Sadly, I think that Parisienne might have been discontinued (or at least it's becoming increasingly hard to come by), so I'll be stocking up on my YSL perfume of choice wherever I find it. For me, this is a somewhat nostalgic scent that was my signature in my early 20s, and it definitely captures that carefree time for me. It's a fruity and floral blend of blackberry, violet and rose with a slightly musky-leathery edge that just stops it from veering into sweet-shop territory. It will always have a very special place in my heart, and I implore you to try it while you still can.
4. Louis Vuitton
Before returning to the world of fragrance back in 2016, Louis Vuitton hadn't launched a perfume for over 70 years. Of course, with that in mind, it's hard to pull out a time-tested classic from the brand like with other designers. However, when it comes to fragrances, Rose des Vents is as timeless a floral as they come. Like standing in a field of roses, it's fresh, green and a real modern classic.
"I was looking for a fresh yuzu scent for the summer. I tried three or four that were fine but didn’t scratch the itch. On the Beach hit the spot perfectly," says one happy reviewer on Fragrantica of this new summer scent from Louis Vuitton. "The yuzu in the opening is beautiful, a little lemony on me, and just feels juicy and refreshing immediately....I'm over the moon with how this fragrance works for me."
Warm, musky, slightly sweet scents that feel like a hug are right up my street, and this is all of that and more. Effectively a love letter to vanilla, this is a gourmand perfume that melds aromatic vanilla with sweet orange flower, magnolia and hints of bitter cocoa. It's comforting, cosy and sophisticated, and I have been eking out my bottle for years.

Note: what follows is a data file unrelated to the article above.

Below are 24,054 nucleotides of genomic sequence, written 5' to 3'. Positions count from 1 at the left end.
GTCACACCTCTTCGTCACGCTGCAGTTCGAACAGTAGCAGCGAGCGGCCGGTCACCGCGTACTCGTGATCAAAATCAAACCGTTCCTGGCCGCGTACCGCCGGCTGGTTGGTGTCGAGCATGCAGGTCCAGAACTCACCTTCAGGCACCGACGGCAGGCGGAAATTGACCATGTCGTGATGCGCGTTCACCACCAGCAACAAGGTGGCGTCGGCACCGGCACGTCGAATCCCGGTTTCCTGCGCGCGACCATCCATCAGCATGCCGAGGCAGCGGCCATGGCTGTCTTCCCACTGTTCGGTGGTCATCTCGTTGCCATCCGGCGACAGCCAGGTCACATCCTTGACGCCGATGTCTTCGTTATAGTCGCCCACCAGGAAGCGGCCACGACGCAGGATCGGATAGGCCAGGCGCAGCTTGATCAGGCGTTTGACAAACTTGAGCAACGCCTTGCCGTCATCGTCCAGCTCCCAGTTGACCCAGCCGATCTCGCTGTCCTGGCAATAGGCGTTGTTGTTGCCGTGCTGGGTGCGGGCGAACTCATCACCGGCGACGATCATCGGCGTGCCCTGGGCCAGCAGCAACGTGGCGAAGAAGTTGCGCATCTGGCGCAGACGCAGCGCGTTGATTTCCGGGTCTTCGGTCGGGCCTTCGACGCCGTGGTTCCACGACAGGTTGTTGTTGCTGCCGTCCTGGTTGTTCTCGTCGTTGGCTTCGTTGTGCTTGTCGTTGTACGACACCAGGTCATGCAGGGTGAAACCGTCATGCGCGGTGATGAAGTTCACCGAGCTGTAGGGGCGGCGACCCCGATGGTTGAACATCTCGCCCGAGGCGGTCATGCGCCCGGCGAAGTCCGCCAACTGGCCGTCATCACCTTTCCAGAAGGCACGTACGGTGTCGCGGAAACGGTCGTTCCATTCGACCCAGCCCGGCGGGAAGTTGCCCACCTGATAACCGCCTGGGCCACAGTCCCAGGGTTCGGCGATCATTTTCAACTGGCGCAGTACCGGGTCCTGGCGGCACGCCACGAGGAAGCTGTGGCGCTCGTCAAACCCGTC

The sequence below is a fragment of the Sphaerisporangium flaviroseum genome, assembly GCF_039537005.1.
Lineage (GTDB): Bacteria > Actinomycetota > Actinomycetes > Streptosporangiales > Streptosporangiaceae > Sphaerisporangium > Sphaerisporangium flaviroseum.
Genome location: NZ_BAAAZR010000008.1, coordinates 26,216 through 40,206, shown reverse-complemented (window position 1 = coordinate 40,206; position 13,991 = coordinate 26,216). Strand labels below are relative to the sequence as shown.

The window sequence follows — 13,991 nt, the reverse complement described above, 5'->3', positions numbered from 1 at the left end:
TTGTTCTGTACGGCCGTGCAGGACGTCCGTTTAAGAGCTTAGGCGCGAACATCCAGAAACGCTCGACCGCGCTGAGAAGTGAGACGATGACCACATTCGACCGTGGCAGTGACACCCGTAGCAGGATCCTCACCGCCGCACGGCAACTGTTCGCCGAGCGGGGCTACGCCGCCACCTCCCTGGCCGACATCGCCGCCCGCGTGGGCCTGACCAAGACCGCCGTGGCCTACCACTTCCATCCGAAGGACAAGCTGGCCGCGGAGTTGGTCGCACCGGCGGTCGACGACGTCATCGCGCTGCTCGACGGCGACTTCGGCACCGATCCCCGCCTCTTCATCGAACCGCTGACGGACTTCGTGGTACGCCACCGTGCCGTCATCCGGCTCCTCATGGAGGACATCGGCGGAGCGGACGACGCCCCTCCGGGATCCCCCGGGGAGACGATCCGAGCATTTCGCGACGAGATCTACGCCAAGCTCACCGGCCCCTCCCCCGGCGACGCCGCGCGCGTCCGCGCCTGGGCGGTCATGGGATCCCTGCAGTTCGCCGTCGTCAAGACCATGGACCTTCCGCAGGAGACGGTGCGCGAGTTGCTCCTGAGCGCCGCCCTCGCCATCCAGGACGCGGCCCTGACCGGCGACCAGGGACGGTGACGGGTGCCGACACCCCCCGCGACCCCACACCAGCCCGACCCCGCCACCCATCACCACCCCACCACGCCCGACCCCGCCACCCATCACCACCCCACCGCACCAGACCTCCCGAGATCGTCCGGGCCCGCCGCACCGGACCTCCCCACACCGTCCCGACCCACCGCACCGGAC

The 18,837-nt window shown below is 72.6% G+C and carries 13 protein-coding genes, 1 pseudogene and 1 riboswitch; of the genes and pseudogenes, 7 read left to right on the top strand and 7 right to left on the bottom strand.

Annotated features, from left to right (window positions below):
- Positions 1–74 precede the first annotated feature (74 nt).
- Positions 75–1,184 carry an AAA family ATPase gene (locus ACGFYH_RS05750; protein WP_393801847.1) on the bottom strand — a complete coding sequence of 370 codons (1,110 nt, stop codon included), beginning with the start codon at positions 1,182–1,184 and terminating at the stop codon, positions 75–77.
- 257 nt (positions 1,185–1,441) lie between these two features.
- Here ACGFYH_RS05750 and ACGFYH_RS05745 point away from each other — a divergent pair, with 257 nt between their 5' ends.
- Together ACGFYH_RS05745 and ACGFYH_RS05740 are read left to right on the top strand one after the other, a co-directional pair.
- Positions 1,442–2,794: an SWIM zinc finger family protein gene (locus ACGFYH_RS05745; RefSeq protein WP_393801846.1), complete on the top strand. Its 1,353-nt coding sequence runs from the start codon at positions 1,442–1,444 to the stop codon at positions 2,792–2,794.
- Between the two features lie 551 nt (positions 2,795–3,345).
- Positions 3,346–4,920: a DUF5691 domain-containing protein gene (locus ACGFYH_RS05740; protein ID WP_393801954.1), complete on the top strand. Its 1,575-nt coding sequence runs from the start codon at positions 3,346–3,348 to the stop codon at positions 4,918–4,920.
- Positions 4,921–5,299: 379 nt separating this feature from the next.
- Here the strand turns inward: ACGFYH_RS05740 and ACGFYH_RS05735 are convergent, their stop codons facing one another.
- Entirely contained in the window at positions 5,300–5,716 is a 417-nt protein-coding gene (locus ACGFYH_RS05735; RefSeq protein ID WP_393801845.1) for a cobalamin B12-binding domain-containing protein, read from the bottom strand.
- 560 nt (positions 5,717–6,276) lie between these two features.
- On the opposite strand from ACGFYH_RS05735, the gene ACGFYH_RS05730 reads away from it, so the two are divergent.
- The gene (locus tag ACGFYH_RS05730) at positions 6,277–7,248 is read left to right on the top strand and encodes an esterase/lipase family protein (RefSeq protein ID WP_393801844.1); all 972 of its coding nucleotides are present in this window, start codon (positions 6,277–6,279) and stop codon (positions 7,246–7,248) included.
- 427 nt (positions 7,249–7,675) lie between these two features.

5. Giorgio Armani
When I think of the best designer fragrances, it's a simple, elegant bottle of Si that springs to mind first for me. First launched in 2013, it has become synonymous with Armani perfumes and has spawned plenty of other interpretations as the Si range continues to expand. This one pairs bergamot and cassis with rose, neroli and vanilla for incredibly chic results.
"So many new perfumes have been released since this came out years ago. However this still out performs a lot of them, not only smell wise but performance wise also," says one five-star review on Boots. "It's a great classic scent that smells very sexy but not too strong. It's a great everyday perfume and very affordable too—and [I] always gets lots of compliments!"
This is my favourite of the Si fragrances, as it's less floral and fruitier than the others. Described as being the red-lip effect in a bottle, I can definitely vouch for the confidence-boosting benefits that a spritz of this can offer. It's bright with blackcurrant and pear but mellows out into those classic rosy notes before finishing with a hint of patchouli and vanilla.
Since its launch in 1995, Burberry for Women has remained a mainstay in the world of designer fragrances and for good reason: It smells so good. I remember this perfume being the height of sophistication while I was at secondary school, but the mix of fruity, floral and woody notes means that it's still as alluring to me today. If you're seeking a wearable, everyday perfume, then you really can't go wrong with this one.
"Have been using this perfume for about 2 years now and I really love it," says one positive reviewer on John Lewis. "I'm a fan of floral perfumes and can't stand anything that is too heavy. This is the perfect level of luxury, but not too strong to not be able to wear it daily."
I love rose perfumes anyway, but this one is probably the most classic one that I own, and I recommend it to anyone who is a fan of the floral. Inspired by a Bloomsbury garden, it is a celebration of rose in all its forms, but there's also a sprinkling of Italian lemon and vetiver to keep it fresh and sparkling.